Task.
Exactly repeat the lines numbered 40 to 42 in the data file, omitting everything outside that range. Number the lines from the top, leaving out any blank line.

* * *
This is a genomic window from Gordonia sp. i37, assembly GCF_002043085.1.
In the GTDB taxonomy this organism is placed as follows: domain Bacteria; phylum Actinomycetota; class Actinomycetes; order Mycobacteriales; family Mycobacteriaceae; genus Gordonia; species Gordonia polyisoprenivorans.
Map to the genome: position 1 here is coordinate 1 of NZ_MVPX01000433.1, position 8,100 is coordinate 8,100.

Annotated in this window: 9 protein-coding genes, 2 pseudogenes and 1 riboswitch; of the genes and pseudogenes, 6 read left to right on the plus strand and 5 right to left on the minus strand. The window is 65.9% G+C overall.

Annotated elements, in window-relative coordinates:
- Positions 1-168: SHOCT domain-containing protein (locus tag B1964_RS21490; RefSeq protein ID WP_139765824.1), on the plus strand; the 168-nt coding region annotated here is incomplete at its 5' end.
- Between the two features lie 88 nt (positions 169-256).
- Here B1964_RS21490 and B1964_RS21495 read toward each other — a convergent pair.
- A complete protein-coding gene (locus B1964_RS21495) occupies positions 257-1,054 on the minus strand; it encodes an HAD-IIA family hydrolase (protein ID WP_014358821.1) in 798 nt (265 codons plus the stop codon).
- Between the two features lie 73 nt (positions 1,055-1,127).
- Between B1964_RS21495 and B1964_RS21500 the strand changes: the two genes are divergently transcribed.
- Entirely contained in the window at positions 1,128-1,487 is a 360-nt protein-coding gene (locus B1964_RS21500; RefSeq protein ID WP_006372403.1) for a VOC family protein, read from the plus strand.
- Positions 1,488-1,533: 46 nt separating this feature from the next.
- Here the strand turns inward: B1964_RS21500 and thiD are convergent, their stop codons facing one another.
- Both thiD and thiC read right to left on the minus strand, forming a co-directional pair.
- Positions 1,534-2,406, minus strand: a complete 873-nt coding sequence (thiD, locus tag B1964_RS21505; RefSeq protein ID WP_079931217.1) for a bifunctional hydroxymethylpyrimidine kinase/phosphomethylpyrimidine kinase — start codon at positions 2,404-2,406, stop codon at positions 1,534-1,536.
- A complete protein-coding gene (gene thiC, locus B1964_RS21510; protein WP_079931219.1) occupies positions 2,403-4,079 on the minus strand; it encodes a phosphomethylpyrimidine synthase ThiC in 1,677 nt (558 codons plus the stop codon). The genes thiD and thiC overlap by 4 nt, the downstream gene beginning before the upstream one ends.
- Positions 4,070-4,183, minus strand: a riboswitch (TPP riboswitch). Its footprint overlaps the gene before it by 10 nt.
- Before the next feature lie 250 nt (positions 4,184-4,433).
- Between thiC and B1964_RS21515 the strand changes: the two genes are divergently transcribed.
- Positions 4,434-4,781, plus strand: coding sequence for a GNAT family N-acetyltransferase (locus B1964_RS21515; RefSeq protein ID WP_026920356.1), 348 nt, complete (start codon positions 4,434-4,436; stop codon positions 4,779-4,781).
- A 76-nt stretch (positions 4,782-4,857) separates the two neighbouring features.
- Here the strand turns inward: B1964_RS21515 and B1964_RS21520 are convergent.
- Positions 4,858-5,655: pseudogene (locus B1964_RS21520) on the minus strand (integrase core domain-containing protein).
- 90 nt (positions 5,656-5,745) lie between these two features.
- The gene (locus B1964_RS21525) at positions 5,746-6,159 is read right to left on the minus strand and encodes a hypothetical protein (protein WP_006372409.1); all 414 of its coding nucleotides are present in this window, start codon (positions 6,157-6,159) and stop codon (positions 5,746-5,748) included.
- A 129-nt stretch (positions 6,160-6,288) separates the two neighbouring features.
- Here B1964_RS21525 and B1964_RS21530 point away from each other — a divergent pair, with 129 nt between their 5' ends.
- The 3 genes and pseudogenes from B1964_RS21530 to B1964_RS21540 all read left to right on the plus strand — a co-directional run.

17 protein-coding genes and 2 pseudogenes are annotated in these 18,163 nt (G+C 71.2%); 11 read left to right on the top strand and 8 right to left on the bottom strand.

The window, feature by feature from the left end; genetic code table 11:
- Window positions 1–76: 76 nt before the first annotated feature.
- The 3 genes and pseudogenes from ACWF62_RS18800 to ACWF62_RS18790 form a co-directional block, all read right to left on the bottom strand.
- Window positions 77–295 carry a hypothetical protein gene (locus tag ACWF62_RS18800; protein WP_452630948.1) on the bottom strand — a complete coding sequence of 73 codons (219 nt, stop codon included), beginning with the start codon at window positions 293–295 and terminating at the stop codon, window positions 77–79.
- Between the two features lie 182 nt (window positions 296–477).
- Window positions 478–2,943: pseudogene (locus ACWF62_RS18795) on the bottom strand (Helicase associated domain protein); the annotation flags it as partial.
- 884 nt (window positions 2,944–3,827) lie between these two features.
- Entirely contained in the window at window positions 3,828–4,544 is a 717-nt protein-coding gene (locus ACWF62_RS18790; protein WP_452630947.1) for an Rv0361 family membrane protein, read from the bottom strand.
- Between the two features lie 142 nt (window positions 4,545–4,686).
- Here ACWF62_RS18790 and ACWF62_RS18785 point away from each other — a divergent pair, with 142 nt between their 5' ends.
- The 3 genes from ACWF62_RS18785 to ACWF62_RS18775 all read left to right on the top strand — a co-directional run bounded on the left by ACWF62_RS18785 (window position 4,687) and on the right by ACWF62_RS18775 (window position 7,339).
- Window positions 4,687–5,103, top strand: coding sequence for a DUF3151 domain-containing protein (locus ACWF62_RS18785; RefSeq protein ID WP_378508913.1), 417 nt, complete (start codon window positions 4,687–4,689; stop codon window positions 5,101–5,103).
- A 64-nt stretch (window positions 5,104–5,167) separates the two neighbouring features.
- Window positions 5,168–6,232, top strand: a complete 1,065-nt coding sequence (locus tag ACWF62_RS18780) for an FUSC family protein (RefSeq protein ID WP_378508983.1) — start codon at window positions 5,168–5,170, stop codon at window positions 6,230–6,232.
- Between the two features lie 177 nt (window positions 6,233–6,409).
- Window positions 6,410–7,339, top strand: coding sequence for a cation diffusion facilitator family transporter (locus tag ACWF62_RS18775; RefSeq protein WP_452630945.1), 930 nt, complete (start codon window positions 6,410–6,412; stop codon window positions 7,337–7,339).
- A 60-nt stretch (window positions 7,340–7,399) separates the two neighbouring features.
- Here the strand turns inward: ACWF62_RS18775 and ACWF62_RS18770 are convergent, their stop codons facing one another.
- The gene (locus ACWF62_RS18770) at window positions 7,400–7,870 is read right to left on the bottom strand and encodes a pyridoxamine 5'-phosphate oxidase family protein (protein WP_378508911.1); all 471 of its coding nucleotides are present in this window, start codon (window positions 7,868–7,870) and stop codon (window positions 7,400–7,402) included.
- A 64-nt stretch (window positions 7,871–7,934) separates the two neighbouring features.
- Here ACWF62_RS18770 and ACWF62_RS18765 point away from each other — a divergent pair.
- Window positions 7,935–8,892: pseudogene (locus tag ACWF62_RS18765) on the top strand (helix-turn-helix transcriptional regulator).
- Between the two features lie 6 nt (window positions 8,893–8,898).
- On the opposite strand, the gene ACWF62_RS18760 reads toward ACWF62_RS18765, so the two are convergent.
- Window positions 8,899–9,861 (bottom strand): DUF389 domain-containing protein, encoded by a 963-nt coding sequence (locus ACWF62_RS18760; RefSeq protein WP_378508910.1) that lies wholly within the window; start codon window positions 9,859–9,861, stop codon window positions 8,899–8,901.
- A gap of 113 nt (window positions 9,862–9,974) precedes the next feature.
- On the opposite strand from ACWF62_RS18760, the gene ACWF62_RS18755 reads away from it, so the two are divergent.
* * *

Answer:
- Here ACWF62_RS18790 and ACWF62_RS18785 point away from each other — a divergent pair, with 142 nt between their 5' ends.
- The 3 genes from ACWF62_RS18785 to ACWF62_RS18775 all read left to right on the top strand — a co-directional run bounded on the left by ACWF62_RS18785 (window position 4,687) and on the right by ACWF62_RS18775 (window position 7,339).
- Window positions 4,687–5,103, top strand: coding sequence for a DUF3151 domain-containing protein (locus ACWF62_RS18785; RefSeq protein ID WP_378508913.1), 417 nt, complete (start codon window positions 4,687–4,689; stop codon window positions 5,101–5,103).